Department of Medicine

Quality Improvement: What's Next?

As the newly-appointed Vice Chair for Clinical Quality Implementation, Ann Weinacker, MD, Professor of Pulmonary and Critical Care, has a unique opportunity to make improvements in how clinical care is delivered at Stanford. This year her energy will be devoted to increasing patient satisfaction, reducing medical errors, and standardizing care
Ann Weinacker MD Vice Chair Quality Implementation
Ann Weinacker, MD, Vice Chair
where it is appropriate. Gathering input from leadership, the Divisions, and other stakeholders will be a key element in how she goes about the task. In this Q and A article, Weinacker shares her thoughts about her new position with Medicine Rounds.

Medicine Rounds: How do you see your role over the next few years?

Ann Weinacker: We need to rethink the way we deliver care and recognize how important the people we are taking care of are. We are all busy doing our research, our administrative work, our teaching, whatever it happens to be, and patients sometimes seem like an afterthought in the way that we do our work. We need to be thinking of ways that we can accommodate their schedules as well as our own. That doesn’t mean that we have to be selfless and can’t pay attention to our own families, our lives, and our other work. But there are ways that we can approach these things that will provide the experience that our patients need, and the respect that they deserve, while also respecting our own time, our families, and our lives.

What I also hope to be doing over the next couple of years is to help shift the culture so we pay more attention to guidelines, and to standardization of care where it can be standardized, so that we don’t have to think so hard about very routine things and can devote more energy to thinking about how to treat the patients who don’t really quite fit into that “routine” category.

We have a medicine quality council, and I think we can make it more robust. I would like to get people more involved in the work that the medicine quality council does. We need to improve access to care, patient satisfaction, adherence to guidelines.

We need to think about better ways to document the care that we give and be certain that we document enough about what co-morbid conditions currently exist in our patients so that the expected mortality calculation is more realistic.

MR: How will you introduce these changes?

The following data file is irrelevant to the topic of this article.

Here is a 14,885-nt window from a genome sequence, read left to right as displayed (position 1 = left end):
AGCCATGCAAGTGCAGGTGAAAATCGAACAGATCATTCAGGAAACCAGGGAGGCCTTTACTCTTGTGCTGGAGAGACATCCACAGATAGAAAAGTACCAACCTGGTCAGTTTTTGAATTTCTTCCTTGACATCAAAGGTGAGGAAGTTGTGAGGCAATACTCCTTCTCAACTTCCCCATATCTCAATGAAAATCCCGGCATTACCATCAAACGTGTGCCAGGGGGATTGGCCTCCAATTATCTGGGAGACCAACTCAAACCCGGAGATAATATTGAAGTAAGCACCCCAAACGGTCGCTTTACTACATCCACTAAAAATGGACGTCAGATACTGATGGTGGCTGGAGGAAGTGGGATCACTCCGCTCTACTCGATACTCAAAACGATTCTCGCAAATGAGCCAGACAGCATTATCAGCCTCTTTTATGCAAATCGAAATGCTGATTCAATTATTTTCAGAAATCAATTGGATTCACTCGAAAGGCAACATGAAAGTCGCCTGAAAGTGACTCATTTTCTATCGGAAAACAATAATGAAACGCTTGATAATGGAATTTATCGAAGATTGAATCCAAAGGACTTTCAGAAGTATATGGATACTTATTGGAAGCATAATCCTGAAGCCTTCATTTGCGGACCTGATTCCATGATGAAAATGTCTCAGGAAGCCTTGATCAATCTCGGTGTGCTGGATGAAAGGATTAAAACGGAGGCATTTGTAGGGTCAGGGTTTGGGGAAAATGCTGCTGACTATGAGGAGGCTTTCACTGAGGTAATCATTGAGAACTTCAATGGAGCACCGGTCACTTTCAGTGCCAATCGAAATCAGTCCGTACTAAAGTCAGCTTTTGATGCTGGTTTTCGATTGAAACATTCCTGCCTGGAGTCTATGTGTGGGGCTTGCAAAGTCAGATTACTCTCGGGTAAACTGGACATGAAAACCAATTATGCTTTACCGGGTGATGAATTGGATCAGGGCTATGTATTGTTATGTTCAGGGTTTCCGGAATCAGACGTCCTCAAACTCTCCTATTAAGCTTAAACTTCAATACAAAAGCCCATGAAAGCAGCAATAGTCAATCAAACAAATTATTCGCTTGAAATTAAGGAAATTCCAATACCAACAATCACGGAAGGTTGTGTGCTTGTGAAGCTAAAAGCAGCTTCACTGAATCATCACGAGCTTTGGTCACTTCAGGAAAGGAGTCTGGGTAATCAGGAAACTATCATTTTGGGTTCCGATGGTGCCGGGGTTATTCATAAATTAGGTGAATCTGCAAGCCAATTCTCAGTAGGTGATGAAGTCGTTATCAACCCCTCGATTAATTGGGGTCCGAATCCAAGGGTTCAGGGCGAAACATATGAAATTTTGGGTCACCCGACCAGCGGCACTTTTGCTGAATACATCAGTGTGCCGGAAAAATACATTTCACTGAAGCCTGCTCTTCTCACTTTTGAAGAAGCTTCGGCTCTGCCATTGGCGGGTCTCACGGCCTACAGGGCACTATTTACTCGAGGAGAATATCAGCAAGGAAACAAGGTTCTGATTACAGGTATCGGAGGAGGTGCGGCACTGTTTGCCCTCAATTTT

AW: This will be a collaborative effort.  I don’t pretend to know all the solutions to our challenges.  I need the faculty to educate me in a lot of ways. What do we know we should be doing in pulmonary, for example in asthma? In rheumatology, for rheumatoid arthritis, lupus, and other conditions? In cardiology a lot of information has been published, but there are a lot of guidelines and best practices that I don’t know about. So I think this is going to be a give-and-take process.
We all need to work together to come up with the right answers to the questions. And some of the questions we don’t even know yet. I suspect we are going to determine what some of the questions are as we go.

MR: How will you measure improvement?

AW: In areas where there are guidelines, we can look to see the percentage of compliance with those guidelines. In primary care, for example, there are more guidelines and more quality measures that have been established than in any of the subspecialties. We can look at things like diabetes care, how often the hemoglobin A1C and other things are measured, what kind of instruction patients are getting regarding foot care. There are a lot of things that you might not always think about that are best practices in the management of various diseases. So one thing is how often we are adhering to established guidelines. In some areas we might need to develop our own metrics and guidelines and then see how well we can be in compliance with those.

As far as the patient satisfaction piece is concerned, one thing we can do is look at Press Ganey scores. But Press Ganey is not perfect; we may at some point want to look at something more individualized for our clinics and in the inpatient arena, which has been harder to evaluate on an individual physician level.

MR: How will you collaborate with Paul Heidenreich, Vice Chair of Clinical Quality-Analytics?

AW: Paul and I are still working out those details. Paul knows a lot about the types of metrics and the kinds of quality initiatives that we need to be implementing in various Divisions. He can help us determine if we are really doing what we think we are doing and can help us to better measure various aspects of our care and publicize what we are doing. Paul wants to be part of the implementation process as well. So I think we will be working together, playing off each other’s strengths and learning from each other about how to do this. Paul is going to bring an awful lot to this that I couldn’t begin to bring, so I am looking forward to what we can do in the Department together.

MR: Do you feel like you will be the quality police? How will you put a positive spin on this?

I don’t want to be the quality police; I would like to be the quality conductor, like the conductor of an orchestra of extremely talented musicians. The Department is full of extremely talented physicians and we all honestly want to do a good job, so I’d like to help organize us into a cohesive group that works well together to deliver the best care possible.  It’s about how we balance doing a good job, having a personal life, and always giving patients what they need. And we need to be certain that we take care of ourselves well enough to be able to take care of our patients.

 

Stanford Medicine Resources:

Footer Links: